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On Limitations To The Use Of Some Anthropologic Data   By: (1834-1902)

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SMITHSONIAN INSTITUTION BUREAU OF ETHNOLOGY.

J. W. POWELL, DIRECTOR.

ON LIMITATIONS TO THE USE OF SOME ANTHROPOLOGIC DATA.

BY J. W. POWELL.

ON LIMITATIONS TO THE USE OF SOME ANTHROPOLOGIC DATA.

BY J. W. POWELL.

ARCHÆOLOGY.

Investigations in this department are of great interest, and have attracted to the field a host of workers; but a general review of the mass of published matter exhibits the fact that the uses to which the material has been put have not always been wise.

In the monuments of antiquity found throughout North America, in camp and village sites, graves, mounds, ruins, and scattered works of art, the origin and development of art in savage and barbaric life may be satisfactorily studied. Incidentally, too, hints of customs may be discovered, but outside of this, the discoveries made have often been illegitimately used, especially for the purpose of connecting the tribes of North America with peoples or so called races of antiquity in other portions of the world. A brief review of some conclusions that must be accepted in the present status of the science will exhibit the futility of these attempts.

It is now an established fact that man was widely scattered over the earth at least as early as the beginning of the quaternary period, and, perhaps, in pliocene time.

If we accept the conclusion that there is but one species of man, as species are now defined by biologists, we may reasonably conclude that the species has been dispersed from some common center, as the ability to successfully carry on the battle of life in all climes belongs only to a highly developed being; but this original home has not yet been ascertained with certainty, and when discovered, lines of migration therefrom cannot be mapped until the changes in the physical geography of the earth from that early time to the present have been discovered, and these must be settled upon purely geologic and paleontologic evidence. The migrations of mankind from that original home cannot be intelligently discussed until that home has been discovered, and, further, until the geology of the globe is so thoroughly known that the different phases of its geography can be presented.

The dispersion of man must have been anterior to the development of any but the rudest arts. Since that time the surface of the earth has undergone many and important changes. All known camp and village sites, graves, mounds, and ruins belong to that portion of geologic time known as the present epoch, and are entirely subsequent to the period of the original dispersion as shown by geologic evidence.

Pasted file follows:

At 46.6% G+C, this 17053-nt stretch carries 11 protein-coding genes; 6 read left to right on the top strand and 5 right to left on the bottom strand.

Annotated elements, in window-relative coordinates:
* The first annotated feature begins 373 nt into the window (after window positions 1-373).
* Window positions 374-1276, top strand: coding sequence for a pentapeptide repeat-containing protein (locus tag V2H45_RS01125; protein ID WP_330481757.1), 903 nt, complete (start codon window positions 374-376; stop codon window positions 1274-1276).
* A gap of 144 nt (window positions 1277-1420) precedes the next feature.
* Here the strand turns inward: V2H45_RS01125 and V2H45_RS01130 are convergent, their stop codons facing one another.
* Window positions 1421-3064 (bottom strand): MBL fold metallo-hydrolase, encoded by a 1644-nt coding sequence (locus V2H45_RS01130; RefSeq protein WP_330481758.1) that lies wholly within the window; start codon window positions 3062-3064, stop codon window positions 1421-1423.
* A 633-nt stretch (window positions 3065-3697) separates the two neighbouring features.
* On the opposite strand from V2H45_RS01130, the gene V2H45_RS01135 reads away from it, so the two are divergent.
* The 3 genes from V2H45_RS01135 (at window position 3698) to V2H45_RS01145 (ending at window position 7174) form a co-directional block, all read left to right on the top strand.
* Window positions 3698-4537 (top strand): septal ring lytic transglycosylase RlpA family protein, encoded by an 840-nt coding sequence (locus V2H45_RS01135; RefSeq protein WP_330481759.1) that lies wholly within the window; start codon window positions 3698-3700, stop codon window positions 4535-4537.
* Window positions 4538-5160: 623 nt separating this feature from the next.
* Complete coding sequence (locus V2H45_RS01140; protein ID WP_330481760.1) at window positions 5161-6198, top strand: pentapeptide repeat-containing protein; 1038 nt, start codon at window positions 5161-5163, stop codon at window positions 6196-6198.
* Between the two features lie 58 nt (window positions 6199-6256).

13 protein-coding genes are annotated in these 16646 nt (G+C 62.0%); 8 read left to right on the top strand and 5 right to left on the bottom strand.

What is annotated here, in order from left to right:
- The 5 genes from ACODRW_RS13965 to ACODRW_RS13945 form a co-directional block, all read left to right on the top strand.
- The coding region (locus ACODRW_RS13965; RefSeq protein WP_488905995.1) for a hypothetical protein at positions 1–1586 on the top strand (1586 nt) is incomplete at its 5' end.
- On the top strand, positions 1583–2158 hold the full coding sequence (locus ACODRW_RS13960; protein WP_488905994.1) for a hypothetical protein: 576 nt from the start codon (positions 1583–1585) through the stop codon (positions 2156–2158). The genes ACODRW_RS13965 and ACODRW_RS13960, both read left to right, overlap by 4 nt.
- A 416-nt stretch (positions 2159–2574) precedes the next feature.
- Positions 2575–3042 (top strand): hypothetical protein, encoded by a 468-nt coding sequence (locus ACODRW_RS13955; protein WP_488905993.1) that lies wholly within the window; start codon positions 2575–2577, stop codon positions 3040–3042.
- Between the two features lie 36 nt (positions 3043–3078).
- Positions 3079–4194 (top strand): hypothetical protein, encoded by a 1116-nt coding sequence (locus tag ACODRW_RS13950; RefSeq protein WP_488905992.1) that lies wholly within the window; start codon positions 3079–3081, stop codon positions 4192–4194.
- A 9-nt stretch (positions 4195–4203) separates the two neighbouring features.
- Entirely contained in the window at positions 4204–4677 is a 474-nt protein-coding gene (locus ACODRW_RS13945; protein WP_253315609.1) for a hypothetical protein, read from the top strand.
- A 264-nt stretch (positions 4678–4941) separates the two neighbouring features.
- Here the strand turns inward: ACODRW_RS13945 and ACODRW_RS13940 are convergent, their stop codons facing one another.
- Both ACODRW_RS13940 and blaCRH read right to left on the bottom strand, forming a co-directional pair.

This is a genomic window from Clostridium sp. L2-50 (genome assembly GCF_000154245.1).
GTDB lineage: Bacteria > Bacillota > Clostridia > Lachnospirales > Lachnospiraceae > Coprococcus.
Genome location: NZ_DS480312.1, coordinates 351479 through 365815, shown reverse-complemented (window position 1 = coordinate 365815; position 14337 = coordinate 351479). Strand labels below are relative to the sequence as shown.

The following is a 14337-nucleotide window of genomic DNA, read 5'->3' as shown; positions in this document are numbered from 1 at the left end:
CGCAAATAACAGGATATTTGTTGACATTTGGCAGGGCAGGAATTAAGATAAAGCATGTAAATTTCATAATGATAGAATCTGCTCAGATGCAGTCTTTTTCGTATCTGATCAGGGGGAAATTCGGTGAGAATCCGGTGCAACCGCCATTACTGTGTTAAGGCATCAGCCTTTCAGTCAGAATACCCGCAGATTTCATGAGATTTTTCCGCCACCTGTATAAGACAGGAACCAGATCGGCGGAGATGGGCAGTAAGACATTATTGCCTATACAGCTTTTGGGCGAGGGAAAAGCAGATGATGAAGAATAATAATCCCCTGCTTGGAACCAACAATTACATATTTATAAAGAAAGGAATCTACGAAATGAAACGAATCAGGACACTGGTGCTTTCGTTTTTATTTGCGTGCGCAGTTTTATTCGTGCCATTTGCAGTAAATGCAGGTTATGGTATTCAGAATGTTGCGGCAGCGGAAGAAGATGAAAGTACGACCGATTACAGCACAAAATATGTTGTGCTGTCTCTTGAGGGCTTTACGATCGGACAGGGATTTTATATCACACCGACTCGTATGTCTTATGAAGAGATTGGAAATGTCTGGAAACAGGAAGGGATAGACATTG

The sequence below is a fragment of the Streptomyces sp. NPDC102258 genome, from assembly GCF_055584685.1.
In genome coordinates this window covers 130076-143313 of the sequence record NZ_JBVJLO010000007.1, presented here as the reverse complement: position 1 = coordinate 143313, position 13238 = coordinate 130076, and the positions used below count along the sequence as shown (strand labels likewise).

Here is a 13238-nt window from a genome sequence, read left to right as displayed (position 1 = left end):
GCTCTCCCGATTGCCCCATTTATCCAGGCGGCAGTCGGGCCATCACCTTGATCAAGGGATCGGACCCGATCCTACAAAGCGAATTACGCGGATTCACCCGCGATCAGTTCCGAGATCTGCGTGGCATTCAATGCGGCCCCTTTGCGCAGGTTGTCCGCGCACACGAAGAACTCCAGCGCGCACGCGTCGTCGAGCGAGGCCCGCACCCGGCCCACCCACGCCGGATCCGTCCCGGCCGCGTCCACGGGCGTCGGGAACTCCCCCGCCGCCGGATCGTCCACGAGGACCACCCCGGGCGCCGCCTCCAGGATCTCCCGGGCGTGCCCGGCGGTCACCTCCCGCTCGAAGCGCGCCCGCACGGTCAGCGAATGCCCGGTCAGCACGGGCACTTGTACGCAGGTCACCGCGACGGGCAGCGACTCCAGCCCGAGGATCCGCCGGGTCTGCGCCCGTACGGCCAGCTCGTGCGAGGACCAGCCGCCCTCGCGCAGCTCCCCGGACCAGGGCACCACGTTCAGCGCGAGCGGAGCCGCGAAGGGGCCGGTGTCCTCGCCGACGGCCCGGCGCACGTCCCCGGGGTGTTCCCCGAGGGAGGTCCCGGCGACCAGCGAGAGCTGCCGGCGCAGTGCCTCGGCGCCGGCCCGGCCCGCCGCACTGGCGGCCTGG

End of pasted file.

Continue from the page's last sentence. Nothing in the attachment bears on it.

In the study of these antiquities, there has been much unnecessary speculation in respect to the relation existing between the people to whose existence they attest, and the tribes of Indians inhabiting the country during the historic period.

It may be said that in the Pueblos discovered in the southwestern portion of the United States and farther south through Mexico and perhaps into Central America tribes are known having a culture quite as far advanced as any exhibited in the discovered ruins. In this respect, then, there is no need to search for an extra limital origin through lost tribes for any art there exhibited.

With regard to the mounds so widely scattered between the two oceans, it may also be said that mound building tribes were known in the early history of discovery of this continent, and that the vestiges of art discovered do not excel in any respect the arts of the Indian tribes known to history. There is, therefore, no reason for us to search for an extra limital origin through lost tribes for the arts discovered in the mounds of North America.

The tracing of the origin of these arts to the ancestors of known tribes or stocks of tribes is more legitimate, but it has limitations which are widely disregarded. The tribes which had attained to the highest culture in the southern portion of North America are now well known to belong to several different stocks, and, if, for example, an attempt is made to connect the mound builders with the Pueblo Indians, no result beyond confusion can be reached until the particular stock of these village peoples is designated... Continue reading book >>




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